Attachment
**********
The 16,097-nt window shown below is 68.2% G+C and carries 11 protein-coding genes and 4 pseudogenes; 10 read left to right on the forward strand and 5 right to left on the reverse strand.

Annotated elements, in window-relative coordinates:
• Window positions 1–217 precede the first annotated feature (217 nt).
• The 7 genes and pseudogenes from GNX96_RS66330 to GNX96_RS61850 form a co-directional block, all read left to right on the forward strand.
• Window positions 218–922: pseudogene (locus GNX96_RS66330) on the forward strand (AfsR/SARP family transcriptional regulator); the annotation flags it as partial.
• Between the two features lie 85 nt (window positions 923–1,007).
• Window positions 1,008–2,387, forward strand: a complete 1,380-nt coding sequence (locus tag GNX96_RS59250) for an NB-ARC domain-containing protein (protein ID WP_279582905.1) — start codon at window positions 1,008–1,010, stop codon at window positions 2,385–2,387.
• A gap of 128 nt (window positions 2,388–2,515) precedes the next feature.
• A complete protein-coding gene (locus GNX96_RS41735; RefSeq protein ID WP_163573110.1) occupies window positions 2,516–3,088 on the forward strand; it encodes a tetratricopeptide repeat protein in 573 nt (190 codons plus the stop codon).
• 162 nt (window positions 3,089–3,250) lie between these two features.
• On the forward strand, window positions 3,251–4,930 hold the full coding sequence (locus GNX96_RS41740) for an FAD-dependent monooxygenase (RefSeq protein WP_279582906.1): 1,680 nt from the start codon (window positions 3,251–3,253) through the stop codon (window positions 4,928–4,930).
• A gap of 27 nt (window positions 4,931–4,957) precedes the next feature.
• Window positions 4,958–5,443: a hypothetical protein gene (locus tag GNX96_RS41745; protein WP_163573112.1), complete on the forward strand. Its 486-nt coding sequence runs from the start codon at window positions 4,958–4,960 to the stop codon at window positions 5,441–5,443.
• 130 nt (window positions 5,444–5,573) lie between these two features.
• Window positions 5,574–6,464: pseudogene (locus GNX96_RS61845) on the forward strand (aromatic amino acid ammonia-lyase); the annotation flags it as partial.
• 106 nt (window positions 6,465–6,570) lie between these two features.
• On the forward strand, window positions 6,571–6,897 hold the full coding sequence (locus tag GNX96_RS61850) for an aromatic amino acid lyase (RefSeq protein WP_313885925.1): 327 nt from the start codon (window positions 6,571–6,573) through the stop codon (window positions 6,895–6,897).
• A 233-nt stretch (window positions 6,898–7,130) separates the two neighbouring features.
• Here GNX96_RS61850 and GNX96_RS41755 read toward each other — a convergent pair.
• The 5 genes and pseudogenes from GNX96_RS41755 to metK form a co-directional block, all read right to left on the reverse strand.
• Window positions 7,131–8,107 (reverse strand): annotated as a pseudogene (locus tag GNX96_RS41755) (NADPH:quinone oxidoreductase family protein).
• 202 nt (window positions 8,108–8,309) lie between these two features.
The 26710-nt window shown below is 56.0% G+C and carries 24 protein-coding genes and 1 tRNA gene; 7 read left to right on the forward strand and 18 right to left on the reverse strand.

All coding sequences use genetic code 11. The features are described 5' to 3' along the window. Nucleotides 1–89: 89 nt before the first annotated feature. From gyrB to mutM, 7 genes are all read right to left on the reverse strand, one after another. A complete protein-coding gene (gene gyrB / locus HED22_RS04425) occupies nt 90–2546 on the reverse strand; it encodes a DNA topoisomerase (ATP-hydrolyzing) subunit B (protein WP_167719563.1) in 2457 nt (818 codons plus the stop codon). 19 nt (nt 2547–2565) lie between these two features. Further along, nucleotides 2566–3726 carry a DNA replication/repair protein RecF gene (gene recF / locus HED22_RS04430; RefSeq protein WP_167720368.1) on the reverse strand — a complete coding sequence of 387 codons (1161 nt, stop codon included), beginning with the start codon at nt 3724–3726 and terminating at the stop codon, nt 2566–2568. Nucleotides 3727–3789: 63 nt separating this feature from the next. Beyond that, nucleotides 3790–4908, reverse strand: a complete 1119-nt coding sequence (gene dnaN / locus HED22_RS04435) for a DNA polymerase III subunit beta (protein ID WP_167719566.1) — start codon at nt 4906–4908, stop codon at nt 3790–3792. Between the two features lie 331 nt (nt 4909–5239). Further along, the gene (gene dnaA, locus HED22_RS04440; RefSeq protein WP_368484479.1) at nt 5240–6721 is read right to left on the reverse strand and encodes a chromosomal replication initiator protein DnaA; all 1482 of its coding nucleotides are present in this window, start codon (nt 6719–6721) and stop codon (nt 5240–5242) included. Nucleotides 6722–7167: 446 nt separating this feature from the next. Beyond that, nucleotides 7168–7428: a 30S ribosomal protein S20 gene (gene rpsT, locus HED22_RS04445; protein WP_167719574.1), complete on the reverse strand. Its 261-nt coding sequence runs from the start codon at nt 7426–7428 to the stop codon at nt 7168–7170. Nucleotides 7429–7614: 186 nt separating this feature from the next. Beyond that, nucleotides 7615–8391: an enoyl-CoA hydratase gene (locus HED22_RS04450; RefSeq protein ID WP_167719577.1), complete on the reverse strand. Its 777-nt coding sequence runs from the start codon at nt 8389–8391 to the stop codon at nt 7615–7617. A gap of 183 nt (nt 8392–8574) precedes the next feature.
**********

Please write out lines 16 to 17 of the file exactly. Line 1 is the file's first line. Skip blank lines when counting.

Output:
• 106 nt (window positions 6,465–6,570) lie between these two features.
• On the forward strand, window positions 6,571–6,897 hold the full coding sequence (locus tag GNX96_RS61850) for an aromatic amino acid lyase (RefSeq protein WP_313885925.1): 327 nt from the start codon (window positions 6,571–6,573) through the stop codon (window positions 6,895–6,897).